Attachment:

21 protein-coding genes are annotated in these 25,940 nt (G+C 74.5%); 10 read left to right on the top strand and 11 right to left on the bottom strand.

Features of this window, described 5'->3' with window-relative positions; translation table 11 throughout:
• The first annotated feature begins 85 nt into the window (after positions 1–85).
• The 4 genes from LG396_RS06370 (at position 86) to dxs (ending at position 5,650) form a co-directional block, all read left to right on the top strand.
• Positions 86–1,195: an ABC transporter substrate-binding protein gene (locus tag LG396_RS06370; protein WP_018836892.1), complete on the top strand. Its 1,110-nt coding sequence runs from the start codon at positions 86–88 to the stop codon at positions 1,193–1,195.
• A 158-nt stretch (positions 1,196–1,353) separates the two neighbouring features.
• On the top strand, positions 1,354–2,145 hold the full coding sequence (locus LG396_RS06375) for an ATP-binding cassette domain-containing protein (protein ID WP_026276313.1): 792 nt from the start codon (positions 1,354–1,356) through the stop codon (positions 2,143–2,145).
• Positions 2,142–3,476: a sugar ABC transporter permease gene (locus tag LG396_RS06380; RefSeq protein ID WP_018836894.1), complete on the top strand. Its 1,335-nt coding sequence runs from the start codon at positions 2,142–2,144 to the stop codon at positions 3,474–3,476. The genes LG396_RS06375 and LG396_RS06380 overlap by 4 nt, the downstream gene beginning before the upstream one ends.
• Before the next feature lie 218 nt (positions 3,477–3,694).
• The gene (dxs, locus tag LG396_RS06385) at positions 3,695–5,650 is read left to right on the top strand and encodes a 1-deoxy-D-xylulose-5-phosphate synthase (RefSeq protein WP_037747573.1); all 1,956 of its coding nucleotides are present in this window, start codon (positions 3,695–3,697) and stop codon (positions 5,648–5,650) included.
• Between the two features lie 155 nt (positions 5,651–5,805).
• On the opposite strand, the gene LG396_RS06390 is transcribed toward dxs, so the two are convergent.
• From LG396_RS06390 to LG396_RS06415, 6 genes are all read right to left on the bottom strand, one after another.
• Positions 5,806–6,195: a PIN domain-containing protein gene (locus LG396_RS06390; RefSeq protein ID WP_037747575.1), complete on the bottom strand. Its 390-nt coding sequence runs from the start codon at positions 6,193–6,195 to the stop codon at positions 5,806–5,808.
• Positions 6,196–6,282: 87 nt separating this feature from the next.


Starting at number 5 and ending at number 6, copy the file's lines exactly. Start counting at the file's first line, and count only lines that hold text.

• Positions 86–1,195: an ABC transporter substrate-binding protein gene (locus tag LG396_RS06370; protein WP_018836892.1), complete on the top strand. Its 1,110-nt coding sequence runs from the start codon at positions 86–88 to the stop codon at positions 1,193–1,195.
• A 158-nt stretch (positions 1,196–1,353) separates the two neighbouring features.